Two pieces of news provide a flicker of hope amid the doom and gloom.
By Cyril Tuohy
In 2010, the 55 highest-expenditure Medicare Part B drugs represented $16.9 billion in spending, or about 85 percent of all Medicare spending on Part B drugs, and the 10 highest-expenditure drugs accounted for 45 percent of all Medicare Part B drug spending, according to testimony issued by the Government Accountability Office.
Part B expenditures for Epogen/Procrit used to fight anemia in end-stage renal disease patients came to $2 billion. Part B also spent $1.3 billion on Rituxan, used to combat cancer and rheumatoid arthritis, the report found.
That was followed by the $1.13 billion in spending on Lucentis, a drug used to fight age-related vision loss, $1.11 billion on the cancer-fighting drug Avastin, and $900 million on Remicade, a drug used to fight autoimmune disorders, the GAO found.
“Many of these drugs are particularly expensive for the Medicare program, either because they are used by a large number of beneficiaries or because their prices are high,” said James Cosgrove, director of Health Care for Medicare, in written testimony to lawmakers. “Furthermore, both the utilization and cost of these drugs are increasing.”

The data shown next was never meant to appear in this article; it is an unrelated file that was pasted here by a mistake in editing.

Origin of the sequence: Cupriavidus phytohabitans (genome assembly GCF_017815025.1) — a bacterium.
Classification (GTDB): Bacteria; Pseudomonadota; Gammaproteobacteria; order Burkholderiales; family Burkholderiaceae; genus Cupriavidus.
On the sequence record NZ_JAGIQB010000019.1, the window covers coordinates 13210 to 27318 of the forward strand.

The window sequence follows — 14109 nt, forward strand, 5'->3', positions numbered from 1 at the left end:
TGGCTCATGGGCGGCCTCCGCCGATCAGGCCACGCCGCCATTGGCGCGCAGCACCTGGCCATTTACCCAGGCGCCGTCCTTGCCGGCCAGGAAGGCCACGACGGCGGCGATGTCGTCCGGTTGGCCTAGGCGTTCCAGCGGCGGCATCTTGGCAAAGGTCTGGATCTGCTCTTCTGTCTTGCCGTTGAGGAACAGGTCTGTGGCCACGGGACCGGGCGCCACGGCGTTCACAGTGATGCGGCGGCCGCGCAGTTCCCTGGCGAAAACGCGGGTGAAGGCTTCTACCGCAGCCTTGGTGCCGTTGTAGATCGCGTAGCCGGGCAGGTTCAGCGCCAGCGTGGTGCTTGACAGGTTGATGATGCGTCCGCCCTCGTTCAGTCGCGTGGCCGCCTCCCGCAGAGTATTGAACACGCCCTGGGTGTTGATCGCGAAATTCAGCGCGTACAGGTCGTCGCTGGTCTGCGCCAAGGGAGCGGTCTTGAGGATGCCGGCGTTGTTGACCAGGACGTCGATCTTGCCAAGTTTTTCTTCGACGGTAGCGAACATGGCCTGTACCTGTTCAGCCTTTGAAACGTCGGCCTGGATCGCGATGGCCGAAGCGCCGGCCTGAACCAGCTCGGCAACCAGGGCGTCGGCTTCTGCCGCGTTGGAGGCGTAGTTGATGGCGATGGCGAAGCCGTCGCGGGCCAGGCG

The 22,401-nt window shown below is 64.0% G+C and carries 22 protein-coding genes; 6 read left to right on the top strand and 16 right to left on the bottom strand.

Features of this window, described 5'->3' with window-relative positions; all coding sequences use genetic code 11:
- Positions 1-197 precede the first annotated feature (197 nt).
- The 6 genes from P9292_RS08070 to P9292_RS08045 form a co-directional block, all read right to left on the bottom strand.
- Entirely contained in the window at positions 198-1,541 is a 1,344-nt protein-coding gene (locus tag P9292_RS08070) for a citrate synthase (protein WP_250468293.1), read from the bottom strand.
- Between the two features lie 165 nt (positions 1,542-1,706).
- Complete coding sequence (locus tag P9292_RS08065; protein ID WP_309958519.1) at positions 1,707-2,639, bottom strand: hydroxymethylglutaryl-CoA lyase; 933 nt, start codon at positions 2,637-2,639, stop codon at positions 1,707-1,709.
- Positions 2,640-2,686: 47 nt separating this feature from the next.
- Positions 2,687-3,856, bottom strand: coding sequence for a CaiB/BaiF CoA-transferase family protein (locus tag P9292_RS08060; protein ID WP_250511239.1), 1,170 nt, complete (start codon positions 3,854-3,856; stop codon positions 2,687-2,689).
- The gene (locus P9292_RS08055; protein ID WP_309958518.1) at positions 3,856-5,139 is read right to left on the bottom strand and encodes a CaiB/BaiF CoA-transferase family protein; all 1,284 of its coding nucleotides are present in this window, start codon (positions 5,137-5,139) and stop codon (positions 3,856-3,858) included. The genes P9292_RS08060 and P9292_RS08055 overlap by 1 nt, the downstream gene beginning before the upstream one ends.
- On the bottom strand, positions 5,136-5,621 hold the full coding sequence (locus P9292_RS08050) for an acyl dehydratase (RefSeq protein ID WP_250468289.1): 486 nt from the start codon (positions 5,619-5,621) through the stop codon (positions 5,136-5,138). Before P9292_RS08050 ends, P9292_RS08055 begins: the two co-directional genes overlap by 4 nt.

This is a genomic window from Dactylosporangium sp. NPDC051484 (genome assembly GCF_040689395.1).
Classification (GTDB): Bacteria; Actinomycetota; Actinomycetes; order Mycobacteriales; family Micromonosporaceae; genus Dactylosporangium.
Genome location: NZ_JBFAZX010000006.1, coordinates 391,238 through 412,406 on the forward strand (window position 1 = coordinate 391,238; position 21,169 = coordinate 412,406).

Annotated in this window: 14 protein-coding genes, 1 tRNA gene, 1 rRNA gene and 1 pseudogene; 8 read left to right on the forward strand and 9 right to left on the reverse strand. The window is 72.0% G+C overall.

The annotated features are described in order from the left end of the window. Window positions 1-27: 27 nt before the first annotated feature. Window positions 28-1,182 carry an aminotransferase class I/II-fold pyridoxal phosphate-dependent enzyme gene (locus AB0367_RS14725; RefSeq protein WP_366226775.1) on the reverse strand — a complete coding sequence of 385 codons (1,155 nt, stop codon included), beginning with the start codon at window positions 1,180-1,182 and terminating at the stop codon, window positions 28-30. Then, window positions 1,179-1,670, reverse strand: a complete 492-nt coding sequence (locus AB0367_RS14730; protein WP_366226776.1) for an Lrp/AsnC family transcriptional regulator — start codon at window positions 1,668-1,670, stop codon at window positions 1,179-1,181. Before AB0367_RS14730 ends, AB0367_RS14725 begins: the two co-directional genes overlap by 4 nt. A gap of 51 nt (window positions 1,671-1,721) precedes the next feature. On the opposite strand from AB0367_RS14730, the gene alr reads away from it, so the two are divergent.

The testimony, delivered to the U.S. House subcommittee last month, highlights the findings of an earlier GAO examination of Part B drug spending and utilization trends, which found that most of the highest-price drugs were under patent and could only be bought from a single manufacturer. Patents generally last for 20 years before cheaper generics can hit the market.
In 2010, Medicare spent about $19.5 billion on Part B drugs, which represented about 9 percent of total Part B expenditures. The report also found that of the $16.9 billion Medicare spent for the 55 highest-expenditure Part B drugs, $11 billion was spent on drugs for which Medicare was the largest payer. Of the 55 highest-expenditure drugs, cancer was treated by more drugs than any other disease.
The annual per-beneficiary cost ranged from $13 for influenza vaccines, to $217,000 for drugs used to help hemophilia sufferers. The expenditure data was collected from Centers for Medicare & Medicaid Services’ national claims files.
Cyril Tuohy is a writer based in Pennsylvania. He has covered the financial services industry for more than 15 years. He can be reached at Cyril.Tuohy@innfeedback.com.
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